Projected bump in elementary students hasn't materialized

Projected bump in elementary students hasn't materialized

CHAMPAIGN – Numbers used to promote a 1997 Champaign school referendum show housing start estimates don't always translate into new students to fill schools.

In projections promoting a 1997 referendum to build Stratton and Barkstall schools, school officials based population projections on estimates of 1,343 new housing starts in the district.

"The best estimate is that there will be 778 more children coming into the school system the next five or six years," officials said in the school publication To the Point. "According to enrollment projections, by the year 2005 the district must find space for more than 1,300 elementary students than it had in 1988. Without counting future housing starts, this will put the district's elementary school population about 1,000 over our present capacity."

Those students haven't materialized. The official figure used for state aid for 2005, based on the census as of Sept. 30, 2004, showed a drop of 266 students since 1999 – when two new schools, Stratton and Barkstall, opened.

In 2005, official elementary enrollment in Champaign elementary schools was 4,109 students, according to Illinois State Board of Education numbers, on which general state aid per-pupil payments are based. The state board's figures in 1999 – the first year the two new schools were included in the annual reports – showed 4,375 students.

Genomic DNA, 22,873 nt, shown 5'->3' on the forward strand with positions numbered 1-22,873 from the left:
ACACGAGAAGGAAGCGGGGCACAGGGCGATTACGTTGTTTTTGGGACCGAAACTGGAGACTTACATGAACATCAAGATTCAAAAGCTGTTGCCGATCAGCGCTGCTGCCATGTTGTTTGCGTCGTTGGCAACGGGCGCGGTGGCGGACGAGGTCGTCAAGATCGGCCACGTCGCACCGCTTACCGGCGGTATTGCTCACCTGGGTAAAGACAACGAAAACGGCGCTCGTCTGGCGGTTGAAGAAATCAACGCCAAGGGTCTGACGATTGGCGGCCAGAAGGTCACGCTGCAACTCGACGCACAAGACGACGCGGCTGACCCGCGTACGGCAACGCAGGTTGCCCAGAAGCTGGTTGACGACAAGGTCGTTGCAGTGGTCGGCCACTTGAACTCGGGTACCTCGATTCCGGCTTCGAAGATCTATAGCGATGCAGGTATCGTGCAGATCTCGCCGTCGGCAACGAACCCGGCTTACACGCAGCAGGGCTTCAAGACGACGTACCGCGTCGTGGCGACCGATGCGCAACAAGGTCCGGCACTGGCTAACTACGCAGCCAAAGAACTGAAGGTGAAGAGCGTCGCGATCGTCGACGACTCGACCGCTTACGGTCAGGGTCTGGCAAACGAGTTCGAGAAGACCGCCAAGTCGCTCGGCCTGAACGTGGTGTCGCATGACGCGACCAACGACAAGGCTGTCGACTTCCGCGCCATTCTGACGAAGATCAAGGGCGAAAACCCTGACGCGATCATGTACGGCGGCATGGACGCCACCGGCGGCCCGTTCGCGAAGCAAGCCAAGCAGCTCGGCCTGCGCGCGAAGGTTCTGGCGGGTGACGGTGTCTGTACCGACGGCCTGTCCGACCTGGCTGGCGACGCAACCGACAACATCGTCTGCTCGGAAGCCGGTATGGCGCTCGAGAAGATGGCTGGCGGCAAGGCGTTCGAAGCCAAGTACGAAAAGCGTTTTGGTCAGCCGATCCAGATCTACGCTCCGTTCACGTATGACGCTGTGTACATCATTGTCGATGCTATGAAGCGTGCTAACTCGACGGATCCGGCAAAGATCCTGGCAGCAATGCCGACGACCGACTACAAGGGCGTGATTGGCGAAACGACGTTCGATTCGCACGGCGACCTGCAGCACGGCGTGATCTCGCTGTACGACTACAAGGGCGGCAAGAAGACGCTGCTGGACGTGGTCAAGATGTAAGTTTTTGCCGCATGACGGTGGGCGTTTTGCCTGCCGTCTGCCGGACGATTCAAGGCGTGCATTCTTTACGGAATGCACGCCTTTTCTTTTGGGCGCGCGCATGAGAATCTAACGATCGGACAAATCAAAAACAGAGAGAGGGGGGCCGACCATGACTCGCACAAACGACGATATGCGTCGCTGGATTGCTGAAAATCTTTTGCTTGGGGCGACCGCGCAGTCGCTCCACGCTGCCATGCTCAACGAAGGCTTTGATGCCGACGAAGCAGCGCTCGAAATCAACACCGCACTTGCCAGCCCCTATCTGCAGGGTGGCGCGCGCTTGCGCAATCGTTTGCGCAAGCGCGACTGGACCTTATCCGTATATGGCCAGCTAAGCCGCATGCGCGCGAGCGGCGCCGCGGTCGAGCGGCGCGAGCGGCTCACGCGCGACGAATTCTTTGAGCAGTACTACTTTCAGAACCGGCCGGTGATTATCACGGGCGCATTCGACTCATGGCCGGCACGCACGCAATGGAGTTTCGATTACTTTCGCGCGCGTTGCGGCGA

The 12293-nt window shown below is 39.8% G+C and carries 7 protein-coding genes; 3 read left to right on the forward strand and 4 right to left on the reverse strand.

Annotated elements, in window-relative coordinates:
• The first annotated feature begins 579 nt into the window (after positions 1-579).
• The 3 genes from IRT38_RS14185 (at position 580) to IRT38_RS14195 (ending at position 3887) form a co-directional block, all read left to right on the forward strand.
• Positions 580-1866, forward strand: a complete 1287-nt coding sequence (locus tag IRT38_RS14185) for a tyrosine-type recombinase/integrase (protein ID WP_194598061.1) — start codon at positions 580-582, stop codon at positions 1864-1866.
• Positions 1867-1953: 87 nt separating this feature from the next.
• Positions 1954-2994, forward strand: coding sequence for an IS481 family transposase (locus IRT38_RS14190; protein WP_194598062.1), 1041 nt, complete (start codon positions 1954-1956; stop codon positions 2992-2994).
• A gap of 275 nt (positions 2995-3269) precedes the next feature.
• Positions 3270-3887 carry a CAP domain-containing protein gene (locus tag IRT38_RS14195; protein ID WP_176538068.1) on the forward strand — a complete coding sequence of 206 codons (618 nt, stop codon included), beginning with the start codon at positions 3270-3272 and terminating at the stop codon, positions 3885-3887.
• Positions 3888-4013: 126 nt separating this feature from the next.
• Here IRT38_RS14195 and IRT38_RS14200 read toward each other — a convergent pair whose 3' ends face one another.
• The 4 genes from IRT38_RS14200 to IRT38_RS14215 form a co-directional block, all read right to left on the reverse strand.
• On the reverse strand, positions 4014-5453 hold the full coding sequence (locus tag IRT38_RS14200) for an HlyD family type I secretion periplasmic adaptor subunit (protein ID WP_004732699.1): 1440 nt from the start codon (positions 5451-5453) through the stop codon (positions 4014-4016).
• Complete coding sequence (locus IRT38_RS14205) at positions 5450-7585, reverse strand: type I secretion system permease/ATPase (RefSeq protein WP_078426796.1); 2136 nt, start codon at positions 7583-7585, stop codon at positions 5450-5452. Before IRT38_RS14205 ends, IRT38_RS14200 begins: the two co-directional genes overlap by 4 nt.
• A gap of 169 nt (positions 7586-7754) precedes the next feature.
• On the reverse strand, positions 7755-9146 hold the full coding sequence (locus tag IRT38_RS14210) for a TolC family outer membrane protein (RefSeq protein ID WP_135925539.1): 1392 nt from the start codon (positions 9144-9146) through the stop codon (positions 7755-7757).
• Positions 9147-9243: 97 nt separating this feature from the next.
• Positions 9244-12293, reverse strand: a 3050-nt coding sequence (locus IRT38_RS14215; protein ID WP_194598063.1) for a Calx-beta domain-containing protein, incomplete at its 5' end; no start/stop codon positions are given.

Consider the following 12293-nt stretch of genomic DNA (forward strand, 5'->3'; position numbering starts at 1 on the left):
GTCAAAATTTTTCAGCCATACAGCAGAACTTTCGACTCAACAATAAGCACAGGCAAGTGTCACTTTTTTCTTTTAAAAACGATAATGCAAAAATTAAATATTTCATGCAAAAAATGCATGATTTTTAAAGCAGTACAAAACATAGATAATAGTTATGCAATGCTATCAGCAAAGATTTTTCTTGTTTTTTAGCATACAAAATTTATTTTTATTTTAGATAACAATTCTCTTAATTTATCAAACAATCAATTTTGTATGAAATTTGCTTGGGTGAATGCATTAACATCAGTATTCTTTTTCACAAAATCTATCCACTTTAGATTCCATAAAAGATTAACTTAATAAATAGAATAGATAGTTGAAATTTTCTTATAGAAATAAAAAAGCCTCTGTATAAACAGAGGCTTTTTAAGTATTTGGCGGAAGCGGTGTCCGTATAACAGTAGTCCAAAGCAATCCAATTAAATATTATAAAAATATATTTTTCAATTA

That's up only slightly from 4,330 elementary students in 10 schools, including 507 students in Garden Hills, in 1998.

District benchmark data – periodic headcounts – tell a similar story.

And the numbers show the census decline was greatest in schools north of University Avenue, where 221 fewer students occupied seats in 2005 than in 1999.

The state board numbers show a dramatic drop in student population in schools north of University Avenue from 1999 to 2005: by 146 at Garden Hills, by 68 at Stratton and by 27 at Dr. Howard. Washington gained 20.

However, the district's consent decree requires the addition of space for more than 200 more students north of University Avenue. The original deadline for that construction was the current school year, but the district has applied for an extension.

Sections (2):News, Local
Topics (1):Education
Categories (2):News, Education

Comments

News-Gazette.com embraces discussion of both community and world issues. We welcome you to contribute your ideas, opinions and comments, but we ask that you avoid personal attacks, vulgarity and hate speech. We reserve the right to remove any comment at our discretion, and we will block repeat offenders' accounts. To post comments, you must first be a registered user, and your username will appear with any comment you post. Happy posting.

Login or register to post comments

u4excellence wrote on March 17, 2006 at 10:03 pm

According to the Unit 4 administration, the comparison made in this article between 1999 and 2005 enrollments contains a serious error. The 1999 numbers show higher enrollments at several schools because at that time, students in the pre-kindergarten intervention programs were counted as part of the kindergarten enrollment in each host school. By 2005, the pre-kindergarten enrollment was considered separate from kindergarten enrollment each of these schools. Once those pre-k students are taken out of the 1999 count, the administration says there is no decline in enrollment numbers between 1999 and 2005.

For more information on the referendum and the reasons why it has been proposed, visit www.u4excellence.org